I’ve been complaining about this for years, and I’m glad someone is finally echoing my sentiments. For babies and toddlers I can see using whole or 2% milk, because they need a ton of good nutrition to grow up strong. However, I have always believed that kids in pre-k, k, and elementary school should switch to 1% or skim milk. There really is no need to add extra milk fat into a child’s diet, not when American kids are clearly, on average, the most obese children in the world.
Researchers and experts collectively agree that the low consumption of low-fat milk implies that most kids and teenagers don’t live by the recommendations of the Dietary Guidelines for Americans and the American Academy of Pediatrics, who state that kids ages 2 and older should drink low-fat milk. Recent efforts by both First Lady Michelle Obama, and the Surgeon General promote the consumption of low-fat milk and water over sweetened beverages. Adhering to these suggestions will help you and your child avoid dangerous conditions such as obesity and diabetes.
File this next report under the extremely-interesting-but-dangerous-to-publish category.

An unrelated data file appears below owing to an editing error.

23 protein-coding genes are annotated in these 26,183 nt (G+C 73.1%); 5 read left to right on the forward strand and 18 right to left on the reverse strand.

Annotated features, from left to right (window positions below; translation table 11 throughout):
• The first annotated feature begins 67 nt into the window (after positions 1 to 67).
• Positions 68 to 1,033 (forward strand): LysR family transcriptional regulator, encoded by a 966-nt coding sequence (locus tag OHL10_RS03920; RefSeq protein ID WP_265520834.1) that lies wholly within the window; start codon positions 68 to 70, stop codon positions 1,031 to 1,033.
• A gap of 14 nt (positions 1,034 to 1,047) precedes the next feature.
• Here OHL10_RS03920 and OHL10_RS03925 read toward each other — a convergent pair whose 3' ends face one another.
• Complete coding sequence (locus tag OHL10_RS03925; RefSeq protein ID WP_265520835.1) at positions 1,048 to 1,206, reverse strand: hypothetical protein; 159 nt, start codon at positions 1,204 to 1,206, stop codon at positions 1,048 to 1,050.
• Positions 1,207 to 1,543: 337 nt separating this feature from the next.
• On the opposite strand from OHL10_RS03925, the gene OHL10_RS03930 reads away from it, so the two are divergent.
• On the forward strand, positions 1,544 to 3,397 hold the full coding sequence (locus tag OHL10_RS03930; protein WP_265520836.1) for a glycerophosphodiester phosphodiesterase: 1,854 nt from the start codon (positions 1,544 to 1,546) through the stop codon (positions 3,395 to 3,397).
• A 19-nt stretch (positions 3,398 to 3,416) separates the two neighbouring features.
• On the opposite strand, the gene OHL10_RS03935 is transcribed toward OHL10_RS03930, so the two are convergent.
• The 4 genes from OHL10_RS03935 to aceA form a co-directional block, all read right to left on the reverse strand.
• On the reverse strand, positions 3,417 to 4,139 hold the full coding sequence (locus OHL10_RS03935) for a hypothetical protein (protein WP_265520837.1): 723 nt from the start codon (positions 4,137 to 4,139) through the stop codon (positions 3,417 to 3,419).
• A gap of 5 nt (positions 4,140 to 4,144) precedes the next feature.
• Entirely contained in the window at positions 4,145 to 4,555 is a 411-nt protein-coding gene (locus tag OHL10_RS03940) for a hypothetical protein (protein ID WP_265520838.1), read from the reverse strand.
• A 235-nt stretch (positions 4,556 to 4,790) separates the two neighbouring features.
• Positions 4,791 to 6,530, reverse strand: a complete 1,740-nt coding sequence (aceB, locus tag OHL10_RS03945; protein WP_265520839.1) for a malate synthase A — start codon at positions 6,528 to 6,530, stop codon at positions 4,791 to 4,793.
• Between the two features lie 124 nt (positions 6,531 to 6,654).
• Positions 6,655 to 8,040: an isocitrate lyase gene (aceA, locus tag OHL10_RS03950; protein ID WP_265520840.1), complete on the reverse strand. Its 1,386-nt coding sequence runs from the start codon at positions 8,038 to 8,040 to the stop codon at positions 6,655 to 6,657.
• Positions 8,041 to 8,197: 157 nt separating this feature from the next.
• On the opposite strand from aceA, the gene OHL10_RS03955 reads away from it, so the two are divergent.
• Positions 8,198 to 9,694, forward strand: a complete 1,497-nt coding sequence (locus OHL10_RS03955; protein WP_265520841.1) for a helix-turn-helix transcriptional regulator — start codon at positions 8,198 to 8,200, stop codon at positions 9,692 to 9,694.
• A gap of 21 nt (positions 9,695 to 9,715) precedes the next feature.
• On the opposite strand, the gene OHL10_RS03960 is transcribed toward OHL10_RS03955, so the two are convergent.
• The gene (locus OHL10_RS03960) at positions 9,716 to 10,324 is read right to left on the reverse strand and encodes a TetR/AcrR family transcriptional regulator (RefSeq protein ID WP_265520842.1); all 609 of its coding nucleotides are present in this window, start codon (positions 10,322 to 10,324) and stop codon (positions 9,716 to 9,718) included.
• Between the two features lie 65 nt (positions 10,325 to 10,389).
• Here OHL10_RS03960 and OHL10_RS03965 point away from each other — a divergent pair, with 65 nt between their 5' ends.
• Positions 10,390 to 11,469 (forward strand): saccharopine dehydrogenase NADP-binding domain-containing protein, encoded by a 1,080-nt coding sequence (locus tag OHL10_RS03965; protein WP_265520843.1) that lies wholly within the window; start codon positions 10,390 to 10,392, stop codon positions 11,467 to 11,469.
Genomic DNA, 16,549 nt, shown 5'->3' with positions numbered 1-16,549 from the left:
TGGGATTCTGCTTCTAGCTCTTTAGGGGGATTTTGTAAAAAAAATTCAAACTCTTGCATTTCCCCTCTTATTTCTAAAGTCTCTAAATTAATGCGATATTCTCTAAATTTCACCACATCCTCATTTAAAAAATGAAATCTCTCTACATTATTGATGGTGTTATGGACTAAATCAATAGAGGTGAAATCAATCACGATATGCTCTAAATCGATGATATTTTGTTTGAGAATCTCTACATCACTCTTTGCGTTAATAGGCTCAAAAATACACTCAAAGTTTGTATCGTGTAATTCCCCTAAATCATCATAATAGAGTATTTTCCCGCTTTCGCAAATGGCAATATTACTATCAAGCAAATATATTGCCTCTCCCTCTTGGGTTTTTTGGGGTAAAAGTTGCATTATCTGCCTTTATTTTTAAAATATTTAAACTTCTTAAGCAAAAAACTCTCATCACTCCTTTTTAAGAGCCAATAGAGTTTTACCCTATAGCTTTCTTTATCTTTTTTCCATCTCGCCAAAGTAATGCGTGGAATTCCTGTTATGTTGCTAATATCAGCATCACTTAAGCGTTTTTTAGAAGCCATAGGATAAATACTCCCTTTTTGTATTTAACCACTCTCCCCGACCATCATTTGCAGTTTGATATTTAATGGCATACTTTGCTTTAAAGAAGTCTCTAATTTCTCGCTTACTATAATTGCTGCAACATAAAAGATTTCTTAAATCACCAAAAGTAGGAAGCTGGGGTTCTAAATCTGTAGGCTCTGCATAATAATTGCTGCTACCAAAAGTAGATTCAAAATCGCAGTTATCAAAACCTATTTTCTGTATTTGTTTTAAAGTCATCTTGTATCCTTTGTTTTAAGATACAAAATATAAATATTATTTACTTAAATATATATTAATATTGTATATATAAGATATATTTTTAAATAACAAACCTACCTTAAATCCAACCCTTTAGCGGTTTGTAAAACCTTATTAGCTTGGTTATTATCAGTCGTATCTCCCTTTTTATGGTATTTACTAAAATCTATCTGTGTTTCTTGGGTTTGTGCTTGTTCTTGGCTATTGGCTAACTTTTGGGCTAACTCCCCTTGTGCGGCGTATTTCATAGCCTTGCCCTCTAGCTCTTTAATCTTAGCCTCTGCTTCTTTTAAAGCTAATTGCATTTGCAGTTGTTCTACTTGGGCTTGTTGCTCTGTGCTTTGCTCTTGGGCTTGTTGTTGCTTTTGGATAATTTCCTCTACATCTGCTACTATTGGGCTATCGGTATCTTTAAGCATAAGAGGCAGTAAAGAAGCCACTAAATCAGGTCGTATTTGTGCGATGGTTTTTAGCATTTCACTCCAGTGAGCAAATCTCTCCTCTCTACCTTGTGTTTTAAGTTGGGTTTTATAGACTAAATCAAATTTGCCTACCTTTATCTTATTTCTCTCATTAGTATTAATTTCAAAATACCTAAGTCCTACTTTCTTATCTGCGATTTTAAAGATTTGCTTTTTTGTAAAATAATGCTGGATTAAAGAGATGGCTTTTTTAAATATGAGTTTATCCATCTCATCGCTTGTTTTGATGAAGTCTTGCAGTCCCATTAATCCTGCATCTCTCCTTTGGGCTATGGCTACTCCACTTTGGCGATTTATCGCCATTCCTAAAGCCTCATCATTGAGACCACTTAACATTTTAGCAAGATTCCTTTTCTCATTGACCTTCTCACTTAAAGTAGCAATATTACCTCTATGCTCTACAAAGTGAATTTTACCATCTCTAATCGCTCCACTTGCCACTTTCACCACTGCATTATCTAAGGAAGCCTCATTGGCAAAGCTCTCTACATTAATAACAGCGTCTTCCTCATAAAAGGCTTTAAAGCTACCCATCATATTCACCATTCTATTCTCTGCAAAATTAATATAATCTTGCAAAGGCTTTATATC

Parents of fat kids unite! You now have another reason to sit back and let your child get fatter rather than teaching him how to exercise and eat properly.
Future Fat Boy
Apparently a study has turned up the adenovirus 36 (AD36) as a possible cause of childhood obesity. Adenovirus 36 (AD36) is also responsible for passing on the common cold. Supposedly that means we can now blame the common cold for the reason our children are fat!
After reading the results of the study, I’ve determined that AD36 could contribute to obesity in a small portion of obese children, but there’s no way that it is a leading cause of obesity in America. Read the post then let me know if you agree or disagree.
Strength Training is Good For Kids!
It’s official! After many long years of arguing with fools, I am validated! Based on hundreds of studies and thousands of hours of research, the National Strength and Conditioning Association (NSCA) and the American College of Sports Medicine (ACSM) have finally taken the position that age-appropriate resistance training is not only good for kids, but recommended.
Don’t believe me? Doug Robb of Health Habits wrote about a study comparing childhood obesity in 1967 and now.
The findings: children considered obese in 1967 are considered normal by today’s standards.
What can we do about childhood obesity?
Here’s some recent health news for the day.
Dabigatran – a Potential Alternative to Warfarin
In an issue that is close to my own heart, there may be a new, better medication for controlling chronic blood clots. The drug, called Dabigatran Etexilate, is just as effective at controlling clots as Warfarin/Coumadin, but is far easier to manage.
Regarding Dabigatran, Dr. Sam Schulman of McMaster University and the Henderson Research Center in Hamilton, Ontario, Canada said this: